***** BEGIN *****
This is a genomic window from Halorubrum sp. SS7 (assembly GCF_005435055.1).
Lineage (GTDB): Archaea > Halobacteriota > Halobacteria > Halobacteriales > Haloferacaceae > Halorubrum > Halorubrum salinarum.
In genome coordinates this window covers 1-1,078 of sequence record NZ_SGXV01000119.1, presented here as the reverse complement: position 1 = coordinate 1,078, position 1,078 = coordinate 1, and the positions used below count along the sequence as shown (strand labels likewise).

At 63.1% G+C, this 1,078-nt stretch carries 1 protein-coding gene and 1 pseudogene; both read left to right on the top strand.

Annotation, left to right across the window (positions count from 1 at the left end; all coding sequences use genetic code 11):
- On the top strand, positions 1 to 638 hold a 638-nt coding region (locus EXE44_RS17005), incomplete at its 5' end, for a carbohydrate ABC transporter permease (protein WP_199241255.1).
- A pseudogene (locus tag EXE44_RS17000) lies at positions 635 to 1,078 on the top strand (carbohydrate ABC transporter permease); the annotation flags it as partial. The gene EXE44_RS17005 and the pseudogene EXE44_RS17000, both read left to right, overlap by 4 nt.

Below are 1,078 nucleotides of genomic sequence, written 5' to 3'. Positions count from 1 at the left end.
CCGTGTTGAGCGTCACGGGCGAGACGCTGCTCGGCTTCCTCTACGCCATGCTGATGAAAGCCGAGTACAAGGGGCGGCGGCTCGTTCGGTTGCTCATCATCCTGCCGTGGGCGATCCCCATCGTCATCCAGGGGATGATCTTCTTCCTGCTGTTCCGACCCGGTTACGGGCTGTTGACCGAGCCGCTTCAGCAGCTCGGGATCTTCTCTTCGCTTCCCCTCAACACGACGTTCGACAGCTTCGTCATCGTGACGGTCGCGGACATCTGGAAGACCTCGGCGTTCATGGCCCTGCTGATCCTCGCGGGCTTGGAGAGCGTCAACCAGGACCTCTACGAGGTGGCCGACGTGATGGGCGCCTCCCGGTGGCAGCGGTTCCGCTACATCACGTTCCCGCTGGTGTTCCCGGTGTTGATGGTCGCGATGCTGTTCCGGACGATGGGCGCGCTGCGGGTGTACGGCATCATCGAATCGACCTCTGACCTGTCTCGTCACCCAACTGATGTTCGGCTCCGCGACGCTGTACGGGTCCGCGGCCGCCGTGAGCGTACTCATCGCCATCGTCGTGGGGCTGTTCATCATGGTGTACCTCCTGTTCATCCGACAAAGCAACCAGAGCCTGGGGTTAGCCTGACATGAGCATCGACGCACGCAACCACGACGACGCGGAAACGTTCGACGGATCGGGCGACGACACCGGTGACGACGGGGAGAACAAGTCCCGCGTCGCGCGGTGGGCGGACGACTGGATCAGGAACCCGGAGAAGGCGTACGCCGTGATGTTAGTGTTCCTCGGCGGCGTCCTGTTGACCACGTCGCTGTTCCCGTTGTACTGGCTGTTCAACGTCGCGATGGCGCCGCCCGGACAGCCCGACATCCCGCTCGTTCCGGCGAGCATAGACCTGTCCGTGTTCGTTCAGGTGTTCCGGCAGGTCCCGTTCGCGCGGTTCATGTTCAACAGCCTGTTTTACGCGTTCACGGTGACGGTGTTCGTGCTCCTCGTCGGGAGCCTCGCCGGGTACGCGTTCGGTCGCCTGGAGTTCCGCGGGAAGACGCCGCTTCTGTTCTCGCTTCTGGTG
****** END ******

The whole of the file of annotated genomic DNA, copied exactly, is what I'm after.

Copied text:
This is a genomic window from Halorubrum sp. SS7 (assembly GCF_005435055.1).
Lineage (GTDB): Archaea > Halobacteriota > Halobacteria > Halobacteriales > Haloferacaceae > Halorubrum > Halorubrum salinarum.
In genome coordinates this window covers 1-1,078 of sequence record NZ_SGXV01000119.1, presented here as the reverse complement: position 1 = coordinate 1,078, position 1,078 = coordinate 1, and the positions used below count along the sequence as shown (strand labels likewise).

At 63.1% G+C, this 1,078-nt stretch carries 1 protein-coding gene and 1 pseudogene; both read left to right on the top strand.

Annotation, left to right across the window (positions count from 1 at the left end; all coding sequences use genetic code 11):
- On the top strand, positions 1 to 638 hold a 638-nt coding region (locus EXE44_RS17005), incomplete at its 5' end, for a carbohydrate ABC transporter permease (protein WP_199241255.1).
- A pseudogene (locus tag EXE44_RS17000) lies at positions 635 to 1,078 on the top strand (carbohydrate ABC transporter permease); the annotation flags it as partial. The gene EXE44_RS17005 and the pseudogene EXE44_RS17000, both read left to right, overlap by 4 nt.

Below are 1,078 nucleotides of genomic sequence, written 5' to 3'. Positions count from 1 at the left end.
CCGTGTTGAGCGTCACGGGCGAGACGCTGCTCGGCTTCCTCTACGCCATGCTGATGAAAGCCGAGTACAAGGGGCGGCGGCTCGTTCGGTTGCTCATCATCCTGCCGTGGGCGATCCCCATCGTCATCCAGGGGATGATCTTCTTCCTGCTGTTCCGACCCGGTTACGGGCTGTTGACCGAGCCGCTTCAGCAGCTCGGGATCTTCTCTTCGCTTCCCCTCAACACGACGTTCGACAGCTTCGTCATCGTGACGGTCGCGGACATCTGGAAGACCTCGGCGTTCATGGCCCTGCTGATCCTCGCGGGCTTGGAGAGCGTCAACCAGGACCTCTACGAGGTGGCCGACGTGATGGGCGCCTCCCGGTGGCAGCGGTTCCGCTACATCACGTTCCCGCTGGTGTTCCCGGTGTTGATGGTCGCGATGCTGTTCCGGACGATGGGCGCGCTGCGGGTGTACGGCATCATCGAATCGACCTCTGACCTGTCTCGTCACCCAACTGATGTTCGGCTCCGCGACGCTGTACGGGTCCGCGGCCGCCGTGAGCGTACTCATCGCCATCGTCGTGGGGCTGTTCATCATGGTGTACCTCCTGTTCATCCGACAAAGCAACCAGAGCCTGGGGTTAGCCTGACATGAGCATCGACGCACGCAACCACGACGACGCGGAAACGTTCGACGGATCGGGCGACGACACCGGTGACGACGGGGAGAACAAGTCCCGCGTCGCGCGGTGGGCGGACGACTGGATCAGGAACCCGGAGAAGGCGTACGCCGTGATGTTAGTGTTCCTCGGCGGCGTCCTGTTGACCACGTCGCTGTTCCCGTTGTACTGGCTGTTCAACGTCGCGATGGCGCCGCCCGGACAGCCCGACATCCCGCTCGTTCCGGCGAGCATAGACCTGTCCGTGTTCGTTCAGGTGTTCCGGCAGGTCCCGTTCGCGCGGTTCATGTTCAACAGCCTGTTTTACGCGTTCACGGTGACGGTGTTCGTGCTCCTCGTCGGGAGCCTCGCCGGGTACGCGTTCGGTCGCCTGGAGTTCCGCGGGAAGACGCCGCTTCTGTTCTCGCTTCTGGTG